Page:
"command_regexp" : "^我想聽(.*)" } ] } Whilst the #NLP engine working on this is quite good, and impressive, I am hopeful that there will be more options added. Elon did share that is something they are working on, and it might be part of the updated v9 release coming out in the next few weeks. ## How many lines of code does it take? Often once hears are Lines of Code (LoC) as a metric. And for you to get a sense of what it means, below is a info-graphic that outlines some popular products, and services and the LoC that takes. Always interesting to get perspective – either appreciate some home grown system you are managing, or worried about a stinking pile you are going to inherit or build. 🙂 ## Generating Tesla authentication token – cURL script I did write a simple Windows (desktop) app called TeslaTokenGenerator, for those who wanted to create authentication tokens for their Tesla, and use with 3rd party apps/data loggers. TeslaTokenGenerator can also create a cURL script for you to use, if you prefer not wanting to install anything. It is easy to find this online, but some of you have pinged me to get more details on this. So, I have the script below that you can use. Once you copy this, you will need to update your Tesla account login details (email and password) and run it in a console (command line) and it will all the same API’s to create the token, which then you can save. curl -X POST -H "Cache-Control: no-cache" -H "Content-Type: multipart/form-data; boundary=----WebKitFormBoundary7MA4YWxkTrZu0gW" -F "grant_type=password" -F "client_id=81527cff06843c8634fdc09e8ac0abefb46ac849f38fe1e431c2ef2106796384" -F "client_secret=c7257eb71a564034f9419ee651c7d0e5f7aa6bfbd18bafb5c5c033b093bb2fa3" -F "email=YOUR-TESLA-LOGIN-EMAIL@SOMEWHERE.COM" -F "password=YOUR-TESLA-ACCOUNT-PASSWORD" "https://owner-api.teslamotors.com/oauth/token" You can see the screenshots of this below too – one in Windows, and another in Linux (well Bash on Windows, but it is real Linux). ## My Tesla Model 3 “Keyfob” Inspired by a few folks on a few forums online, I took the liberty to extend their idea using a IoT Button, that acts as a simple “keyfob” for the Model 3. The main goal was being to allow my daughter to lock and unlock the car at home. She is too young to have a phone, and without a more traditional fob, this gets a little annoying. I extended the original idea, to understand the different presses (Single, Double, and Long press), and accordingly called the appropriate API to lock the car (single press – think of it as a single click), unlock on a double press, and open the charge port on a long press (when one presses and holds the button 2-3 secs). For those who aren’t aware, the Amazon IoT buttons calls a Lambda function on AWS and plugging into that, one can extend this. The button needs to be connected, and online for this to work, and in my case, it is on the home wifi network. Update: Many of you asked on how to set this up for yourself; I got around to blogging all the step on that; you can read those here. ## Windows Tesla Auth Token Generator If you have a Tesla, and are using (or wanting to use) 3rd party tools or data loggers, the one think they of course need is to authenticate your details with Tesla. A simple, but insecure way is to use your Tesla credentials – and surprisingly many people just happily share and use this. I wasn’t comfortable doing this – after-all, they have access to your account where you can control a lot of things. Also, there are a few online tools that can generate the auth token, but again I wasn’t comfortable, as I did not know what they saved, or what they did not. 🙂 So, I wrote a simple Windows app that can allow you to generate a auth token that you can save. The application itself is simple. You enter your Tesla credentials, click on Generate Token and can save the generated token. To test, if the generated token is working – click on the Test Token button. If everything is working as expected, you will see a list of vehicles that is associated with your account. If you prefer to use the cURL script, click on the Generate cURL, will generate this and copy it to your clipboard. And it works across operating systems as you can see below (Windows, and Linux), but should also work on Mac. I do intent to open source this, so folks can have a look at the code, and the Tesla REST APIs. Until then you can download the setup from here. Leave a comment if you have any issues or any requests. Update: v1.0.1 Published with minor updates. You can download from the same link above. This adds the revoke screen and some house keeping. ## Neural network basics–Activation functions Neural networks have a very interesting aspect – they can be viewed as a simple mathematical model that define a function. For a given function $f(x)$ which can take any input value of $x$, there will be some kind a neural network satisfying that function. This hypothesis was proven almost 20 years ago (“Approximation by Superpositions of a Sigmoidal Function” and “Multilayer feedforward networks are universal approximators”) and forms the basis of much of #AI and #ML use cases possible. It is this aspect of neural networks that allow us to map any process and generate a corresponding function. Unlike a function in Computer Science, this function isn’t deterministic; instead is confidence score of an approximation (i.e. a probability). The more layers in a neural network, the better this approximation will be. In a neural network, typically there is one input layer, one output layer, and one or more layers in the middle. To the external system, only the input layer (values of $x$), and the final output (output of the function $f(x)$) are visible, and the layers in the middle are not and essentially hidden. Each layer contains nodes, which is modeled after how the neurons in the brain works. The output of each node gets propagated along to the next layer. This output is the defining character of the node, and activates the node to pass on its value to the next node; this is very similar to how a neuron in the brain fires and works passing on the signal to the next neuron. To make this generalization of function $f(x)$ outlined above to hold, the that function needs to be continuous function. A continuous function is one where small changes to the input value $x$, creates small changes to the output of $f(x)$. If these outputs, are not small and the value jumps a lot then it is not continuous and it is difficult for the function to achieve the approximation required for them to be used in a neural network. For a neural network to ‘learn’ – the network essentially has to use different weights and biases that has a corresponding change to the output, and possibly closer to the result we desire. Ideally small changes to these weights and biases correspond to small changes in the output of the function. But one isn’t sure, until we train and test the result, to see that small changes don’t have bigger shifts that drastically move away from the desired result. It isn’t uncommon to see that one aspect of the result has improved, but others have not and overall skewing the results. In simple terms, an activation function is a node that attached to the output of a neural network, and maps the resulting value between 0 and 1. It is also used to connect two neural networks together. An activation function can be linear, or non-linear. A linear isn’t terribly effective as its range is infinity. A non-linear with a finite range is more useful as it can be mapped as a curve; and then changes on this curve can be used to calculate the difference on the curve between two points. There are many times of activation function, each either their strengths. In this post, we discuss the following six: • Sigmoid • Tanh • ReLU • Leaky ReLU • ELU • Maxout 1. Sigmoid function A sigmoid function can map any of input values into a probability – i.e., a value between 0 and 1. A sigmoid function is typically shown using a sigma ($\sigma$). Some also call the ($\sigma$) a logistic function. For any given input value, $x$ the official definition of the sigmoid function is as follows: $\sigma(x) \equiv \frac{1}{1+e^{-x}}$ If our inputs are $x_1, x_2,\ldots$, and their corresponding weights are $w_1, w_2,\ldots$, and a bias b, then the previous sigmoid definition is updated as follows: $\frac{1}{1+\exp(-\sum_j w_j x_j-b)}$ When plotted, the sigmoid function, will look plotted looks like this curve below. When we use this, in a neural network, we essentially end up with a smoothed out function, unlike a binary function (also called a step function) – that is either 0, or 1. For a given function, $f(x)$, as $x \rightarrow \infty$, $f(x)$ tends towards 1. And, as as $x \rightarrow -\infty$, $f(x)$ tends towards 0. And this smoothness of $\sigma$ is what will create the small changes in the output that we desire – where small changes to the weights ($\Delta w_j$), and small changes to the bias ($\Delta b$) will produce a small changes to the output ($\Delta output$). Fundamentally, changing these weights and biases, is what can give us either a step function, or small changes. We can show this as follows: $\Delta \mbox{output} \approx \sum_j \frac{\partial \, \mbox{output}}{\partial w_j} \Delta w_j + \frac{\partial \, \mbox{output}}{\partial b} \Delta b$ One thing to be aware of is that the sigmoid function suffers from the vanishing gradient problem – the convergence between the various layers is very slow after a certain point – the neurons in previous layers don’t learn fast enough and are much slower than the neurons in later layers. Because of this, generally a sigmoid is avoided. 2. Tanh (hyperbolic tangent function) Tanh, is a variant of the sigmoid function, but still quite similar – it is a rescaled version and ranges from –1 to 1, instead of 0 and 1. As a result, its optimization is easier and is preferred over the sigmoid function. The formula for tanh, is $\tanh(x) \equiv \frac{e^x-e^{-z}}{e^X+e^{-x}}$ Using, this we can show that: $\sigma(x) = \frac{1 + \tanh(x/2)}{2}$. Tanh also suffers from the vanishing gradient problem. Both Tanh, and, Sigmoid are used in FNN (Feedforward neural network) – i.e. the information always moves forward and there isn’t any backprop. 3. Rectified Linear Unit (ReLU) A rectified linear unity (ReLU) is the most popular activation function that is used these days. $\sigma(x) = \begin{cases} x & x > 0\\ 0 & x \leq 0 \end{cases}$ ReLU’s are quite popular for a couple of reasons – one, from a computational perspective, these are more efficient and simpler to execute – there isn’t any exponential operations to perform. And two, these doesn’t suffer from the vanishing gradient problem. The one limitation ReLU’s have, is that their output isn’t in the probability space (i.e. can be >1), and can’t be used in the output layer. As a result, when we use ReLU’s, we have to use a softmax function in the output layer. The output of a softmax function sums up to 1; and we can map the output as a probability distribution. $\sum_j a^L_j = \frac{\sum_j e^{z^L_j}}{\sum_k e^{z^L_k}} = 1.$ Another issue that can affect ReLU’s is something called a dead neuron problem (also called a dying ReLU). This can happen, when in the training dataset, some features have a negative value. When the ReLU is applied, those negative values become zero (as per definition). If this happens at a large enough scale, the gradient will always be zero – and that node is never adjusted again (its bias. and, weights never get changed) – essentially making it dead! The solution? Use a variation of the ReLU called a Leaky ReLU. 4. Leaky ReLU A Leaky ReLU will usually allow a small slope $\alpha$ on the negative side; i.e that the value isn’t changed to zero, but rather something like 0.01. You can probably see the ‘leak’ in the image below. This ‘leak’ helps increase the range and we never get into the dying ReLU issue. 5. Exponential Linear Unit (ELU) Sometimes a ReLU isn’t fast enough – over time, a ReLU’s mean output isn’t zero and this positive mean can add a bias for the next layer in the neural network; all this bias adds up and can slow the learning. Exponential Linear Unit (ELU) can address this, by using an exponential function, which ensure that the mean activation is closer to zero. What this means, is that for a positive value, an ELU acts more like a ReLU and for negative value it is bounded to -1 for $\alpha = 1$ – which puts the mean activation closer to zero. $\sigma(x) = \begin{cases} x & x \geqslant 0\\ \alpha (e^x - 1) & x < 0\end{cases}$ When learning, this derivation of the slope is what is fed back (backprop) – so for this to be efficient, both the function and its derivative need to have a lower computation cost. And finally, there is another various of that combines with ReLU and a Leaky ReLU called a Maxout function. So, how do I pick one? Choosing the ‘right’ activation function would of course depend on the data and problem at hand. My suggestion is to default to a ReLU as a starting step and remember ReLU’s are applied to hidden layers only. Use a simple dataset and see how that performs. If you see dead neurons, than use a leaky ReLU or Maxout instead. It won’t make sense to use Sigmoid or Tanh these days for deep learning models, but are useful for classifiers. In summary, activation functions are a key aspect that fundamentally influence a neural network’s behavior and output. Having an appreciation and understanding on some of the functions, is key to any successful ML implementation. ## Netron – deep learning and machine learning model visualizer I was looking at something else and happen to stumble across something called Netron, which is a model visualizer for #ML and #DeepLearning models. It is certainly much nicer than for anything else I have seen. The main thing that stood out for me, was that it supports ONNX , and a whole bunch of other formats (Keras, CoreML), TensorFlow (including Lite and JS), Caffe, Caffe2, and MXNet. How awesome is that? This is essentially a cross platform PWA (progressive web app), essentially using Electron (JavaScript, HTML5, CSS) – which means it can run on most platforms and run-times from just a browser, Linux, Windows, etc. To debug it, best to use Visual Studio Code, along with the Chrome debugger extension. Below is a couple of examples, of visualizing a ResNet-50 model – you can see both the start and the end of the visualization shown in the two images below to get a feel of things. Start of ResNet-50 Model End of ResNet-5o model And some of the complex model seem very interesting. Here is an example of a TensorFlow Inception (v3) model. And of course, this can get very complex (below is the same model, just zoomed out more). I do think it is a brilliant, tool to help understand the flow of things, and what can one do to optimize, or fix. Also very helpful for folks who are just starting to learn and appreciate the nuances. The code is released under a MIT license and you can download it here. ## Machine learning use-cases Someone recently asked me, what are some of the use cases / examples of machine learning. Whilst, this might seem as an obvious aspect to some of us, it isn’t the case for many businesses and enterprises – despite that they uses elements of #ML (and #AI) in their daily life – as a consumer. Whilst, the discussion gets more interesting based on the specific domain and the possibly use cases (of course understanding that some might not be sure f the use case – hence the question in the first place). But, this did get me thinking and wanted to share one of the images we use internally as part of our training that outcomes some of the use cases. These are not 1:1 and many of them can be combined together to address various use cases – for example a #IoT device sending in a sensor data, that triggers a boundary condition (via a #RulesEngine), that in addition to executing one or more business rule, can trigger a alert to a human-in-the-loop (#AugmentingWorkforce) via a #DigitalAssistant (say #Cortana) to make her/him aware, or confirm some corrective action and the likes. The possibilities are endless – but each of these elements triggered by AI/ML and still narrow cases and need to be thought of in the holistic picture. ## Synthetic Sound Trained a model to create a synthetic sound that sounds like me. This is after training it with about 30 sentences – which isn’t a lot. To create a synthetic voice, you enters some text, using which is then “transcribed” using #AI and your synthetic voice is generated. In my case, at first I had said AI, which was generated also as “aeey” (you can have a listen here). So for the next one, changed the AI to Artificial Intelligence. One does need to be mindful of #DigitalEthics, as this technology improves further. This is with only a very small sampling of data. Imagine what could happen, with public figures – where their recordings are available quite easily in the public domain. I am thinking the ‘digital twang’ is one of the signatures and ways to stamp this as a generated sound. ## My self-driving car Over the last few weeks, I built a self-driving car – which essentially is a remote control Rx car that uses a raspberry pi running Python, TensorFlow implementing a end-to-end convolution neural network (CNN) Of course other than being a bit geeky, I do think this is very cool to help understand and get into some of the basic constructs and mechanics around a number of things – web page design, hardware (maker things), and Artificial Intelligence principles. There are two different models here – they do use the same ASC and controller that can be programmed. My 3D printer, did mess up a little (my supports were a little off) and which is why you see the top not clean. The sensor and camera are quite basic, and there is provisions to add and do better over time. The Pi isn’t powerful enough to train the model – you need another machine for that (preferably a I7 core with a GPU). Once trained you can run the model on the Pi for inference. This is the second car, which is a little different hardware, but the ESC to control the motor and actuators are the same. The code is simple enough; below is an example of the camera (attached) to the Pi, saving the images it is seeing. Tubs is the location where the images are saved; these can then be transferred to another machine for training or inference. import donkey as dk #initialize the vehicle V = dk.Vehicle() #add a camera part cam = dk.parts.PiCamera() V.add(cam, outputs=['image'], threaded=True) #add tub part to record images tub = dk.parts.Tub(path='~/d2/gettings_started', inputs=['image'], types=['image_array']) V.add(tub, inputs=inputs) #start the vehicle's drive loop V.start(max_loop_count=100)  Below you can see the car driving itself around the track, where it had to be trained first. The reason it is not driving perfectly is because during training (when I was manually driving it around), I crashed a few times and as a result the training data was messed up. Needed more time to clean that up and retrain it. This is based on donkey car – which is an open source DIY for platform for small-scale self driving cars. I think it is also perfect to get into with those who have teenagers and a little older kids to get in and experiment. You can read up more details on how to go about building this, and the parts needed here. ## Cloud and failure Despite all the cloud talk and where I live, it is like the cloud mecca, for enterprises it is still quite new and many are just starting to think about it. A hard lesson that many of us learn (and partly how we amass our scars) is to design for failures. For those, who run things in their enterprises data center, are quite spoilt I think. Failures are rare, and if machines or state goes down, moving to another one isn’t really a big deal (of course it is a little more complex, and not to say, there isn’t any down time, or business loss, etc.). When thinking about a cloud migration (hybrid or otherwise) – a key rule is that you are guaranteed to have failures – at many aspects, and those cannot be exceptional conditions, but rather the normal design and expected behavior. As a result, you app/services/API/whatever needs to be designed for failure. And not only how your loosely couple your architecture to be able to handle these situations, but also, how the response isn’t a binary (yay, or a fancy 404); but rather a degraded experience, where your app/service/API/whatever still performs albeit in a deprecated mode. Things that can throw one off, and is food for thought (not exhaustive, or on any particular order): • Managing state (when failures is guaranteed) • Latency – cloud is fast, but slower than your internal data center; you know – physics. 🙂 How are your REST API’s handling latency, and are they degrading performance? • “Chatiness” – how talkative, are your things on the wire? And how big is the payload? • Rollback, or fall forward? • Lossy transfers (if data structure sizes are large) • DevOps – mashing up of Developers, and Operations (what some call SRE) – you own the stuff you build, and, responsible for it. • AutoScale – most think this is to scale up, but it also means to scale down when resources are not needed. • Physical deployments – Regional deployment vs. global ones – there isn’t a right or wrong answer, it frankly depends on the service and what you are trying to do. Personally, I would lean towards regional first. • Production deployment strategies – various ways to skin a cat and no one is right or wrong per se (except, please don’t do a basic deployment) – that is suicide. I am use to A/B testing, but also what is now called Blue/Green deployment. Read up more here. And of course use some kind of a deployment window (that works for your business) – this allows you and your team to watch what is going on, and take corrective actions if required. • Automate everything you can; yes its not free, but you recoup that investment pretty quick; and will still have hair on the scalp! • Instrument – if you can’t measure it, you can’t fix it. Again, not an exhaustive list, but rather meant to get one thinking. There are also some inherent assumptions – e.g. automation and production deployment suggests, there is some automated testing in place; and a CI/CD strategy and supporting tools. Bottom line – when it comes to cloud (or any other distributed architecture), the best way to avoid failure is to fail constantly! ## From managers to leaders Recently, a few of us went through a workshop where one of the ‘homework’ was to score oneself, on the following 7 aspects – some of these are attributes that allows one to grow from being (hopefully) good managers to great leaders. In most enterprises, as one grows in their career, managers need to acquire new capabilities – and quickly. What they have, in terms of skills and capabilities and got her or him to this place, won’t be enough for the next step – as the scope and complexity increases it can leave executives underwhelmed. At the core, new executives need support on these seven dimensions that will help them make this transition. • Specialist to generalist – Understand the mental models, tools, and terms used in key business functions and develop templates for evaluating the leaders of those functions. • Analyst to Integrator – Integrate the collective knowledge of cross-functional teams and make appropriate trade-offs to solve complex organizational problems. • Tactician to Strategist – Shift fluidly between the details and the larger picture, perceive important patterns in complex environments, and anticipate and influence the reactions of key external players. • Bricklayer to Architect – Understand how to analyze and design organizational systems so that strategy, structure, operating models, and skill bases fit together effectively and efficiently, and harness this understanding to make needed organizational changes. • Problem Solver to Agenda Setter – Define the problems the organization should focus on, and spot issues that don’t fall neatly into any one function but are still important. • Warrior to Diplomat – Proactively shape the environment in which the business operates by influencing key external constituencies, including the government, NGOs, the media, and investors. • Supporting Cast Member to Lead Role – Exhibit the right behaviors as a role model for the organization and learn to communicate with and inspire large groups of people both directly and, increasingly, indirectly. I was surprised on how few people talk about this. These come from an awesome HBR article called How Managers become Leaders, which if you haven’t read, I would highly recommend. So, what can one do? The suggestions outlined are not rocket science, but something to think about. And fundamentally not that much different on how the armed forces trains new officers. • Give potential leaders: • Experience on cross-functional projects • An international assignment • Exposure to a broad range of business situations – accelerated growth, sustaining success, realignment, turnaround. • When a high potentials’ leadership promise becomes evident give them: • A position on a senior management team • Experience with external stakeholders • An assignment as chief of staff for an experienced enterprise leader • An appointment to lead an acquisition integration or a substantial restructuring • Just before their first leadership promotion: • Send them to an executive program that addresses capabilities like – organizational design, business process improvement, and transition management. • When promoted, place new enterprise leaders in business units: • That are small, distinct, and thriving • And are staffed with an experienced and assertive team that they can learn from. ## Download Build deck and video (2018) Just as last year, I wrote a PowerShell script using which you can download the PowerPoint decks, and, videos from Microsoft Build’s conference, instead of streaming it (or manually download it one by one). You can choose if you want the decks, or the videos, or both. For the videos you can choose the desired resolution (Low, Medium, High) – of course the higher the resolution, the more space is needed. The script also downloads the description and if there is a session image (if there is one). A few points to note: • The slides only once downloaded is ~10GB and with videos (high-resolution), the size goes up to 90.5 GB. So make sure you have enough space. • By default the download location is “C:\build-2018\”; you can change this to whatever you want, but make sure there is a trailing backslash. Think of this as the ‘base’ folder. • For each session a sub-folder with the session name will be created in the ‘base’ folder setup in the previous step. • If a file already exists, it will be skipped. • As each file is downloaded, it save it in the root folder and once the download is complete, only then moves it in the relevant subfolder. • If a download fails for some reason to retry it, delete the ‘left over’ file(s) in the base folder and then run the script again. The script itself will ‘eat’ the exception and move on to the next file. • The video quality parameter is 1 for Low, 2 for Medium, and 3 for High (default). And if you read through, the script is quite self-explanatory. # Comments that you should read, before you kick this off. Yes, seriously. 🙂 # 1. Setup the folder where to download using the parameters outlined below # 2. Loop through and get the slides first # 3. Finally, loop through and get the videos last param ( [string]path = "C:\build-2018\",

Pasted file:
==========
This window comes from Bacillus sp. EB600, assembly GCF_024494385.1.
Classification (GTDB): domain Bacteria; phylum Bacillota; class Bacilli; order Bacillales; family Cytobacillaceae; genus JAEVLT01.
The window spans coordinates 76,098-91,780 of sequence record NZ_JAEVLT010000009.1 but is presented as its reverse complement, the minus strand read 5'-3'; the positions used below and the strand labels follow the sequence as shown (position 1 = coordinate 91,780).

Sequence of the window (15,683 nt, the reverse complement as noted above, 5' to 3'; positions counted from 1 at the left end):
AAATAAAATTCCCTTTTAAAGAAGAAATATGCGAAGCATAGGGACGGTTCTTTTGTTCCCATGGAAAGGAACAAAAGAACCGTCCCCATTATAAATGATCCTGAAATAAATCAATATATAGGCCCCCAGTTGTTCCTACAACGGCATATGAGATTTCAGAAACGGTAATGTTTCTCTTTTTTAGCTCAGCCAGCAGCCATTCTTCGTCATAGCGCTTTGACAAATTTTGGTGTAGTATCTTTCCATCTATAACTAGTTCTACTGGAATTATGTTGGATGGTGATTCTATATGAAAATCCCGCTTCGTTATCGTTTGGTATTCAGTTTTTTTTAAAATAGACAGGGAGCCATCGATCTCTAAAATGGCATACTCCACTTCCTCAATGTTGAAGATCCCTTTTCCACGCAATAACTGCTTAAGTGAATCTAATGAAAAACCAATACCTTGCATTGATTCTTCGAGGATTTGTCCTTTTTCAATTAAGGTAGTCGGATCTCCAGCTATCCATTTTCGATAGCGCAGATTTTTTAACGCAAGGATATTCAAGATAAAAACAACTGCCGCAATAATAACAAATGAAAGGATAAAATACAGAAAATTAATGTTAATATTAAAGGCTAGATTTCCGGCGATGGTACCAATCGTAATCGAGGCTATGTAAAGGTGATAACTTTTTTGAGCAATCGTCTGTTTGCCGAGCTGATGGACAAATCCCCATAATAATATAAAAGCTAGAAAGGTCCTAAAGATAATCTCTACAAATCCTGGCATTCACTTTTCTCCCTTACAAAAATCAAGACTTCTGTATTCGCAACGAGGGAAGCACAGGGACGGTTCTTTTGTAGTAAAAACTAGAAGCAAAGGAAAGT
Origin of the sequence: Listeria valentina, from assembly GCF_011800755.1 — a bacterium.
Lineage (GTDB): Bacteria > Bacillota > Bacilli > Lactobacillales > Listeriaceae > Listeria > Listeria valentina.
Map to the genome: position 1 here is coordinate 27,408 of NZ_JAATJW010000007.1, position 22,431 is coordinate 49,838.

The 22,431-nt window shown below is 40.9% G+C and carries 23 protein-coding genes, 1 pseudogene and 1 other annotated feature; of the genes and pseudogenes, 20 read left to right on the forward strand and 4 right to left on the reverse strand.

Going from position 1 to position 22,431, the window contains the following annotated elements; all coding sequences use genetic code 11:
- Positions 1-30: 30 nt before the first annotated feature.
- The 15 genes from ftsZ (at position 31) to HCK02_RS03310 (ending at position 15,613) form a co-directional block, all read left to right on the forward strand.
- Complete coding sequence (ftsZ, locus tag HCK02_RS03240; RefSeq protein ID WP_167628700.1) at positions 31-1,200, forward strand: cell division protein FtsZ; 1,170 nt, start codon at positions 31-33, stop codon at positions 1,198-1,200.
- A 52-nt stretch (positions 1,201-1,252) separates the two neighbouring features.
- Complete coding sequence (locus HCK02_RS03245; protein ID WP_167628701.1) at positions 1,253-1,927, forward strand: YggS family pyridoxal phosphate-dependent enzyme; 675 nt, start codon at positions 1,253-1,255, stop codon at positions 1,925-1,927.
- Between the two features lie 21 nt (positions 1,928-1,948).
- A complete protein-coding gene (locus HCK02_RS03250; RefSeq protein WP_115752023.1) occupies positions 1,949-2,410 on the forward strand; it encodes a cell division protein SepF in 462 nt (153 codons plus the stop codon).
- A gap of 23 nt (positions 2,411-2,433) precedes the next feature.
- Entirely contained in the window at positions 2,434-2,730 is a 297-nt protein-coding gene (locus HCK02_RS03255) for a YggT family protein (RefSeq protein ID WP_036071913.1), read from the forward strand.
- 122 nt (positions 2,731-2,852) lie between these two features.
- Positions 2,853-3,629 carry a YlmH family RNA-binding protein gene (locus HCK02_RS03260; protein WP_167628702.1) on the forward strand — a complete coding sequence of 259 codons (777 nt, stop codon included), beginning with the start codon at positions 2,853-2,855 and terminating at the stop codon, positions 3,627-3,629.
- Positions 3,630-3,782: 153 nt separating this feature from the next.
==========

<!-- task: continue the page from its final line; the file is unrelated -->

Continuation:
[switch]$sessionvideo =$true,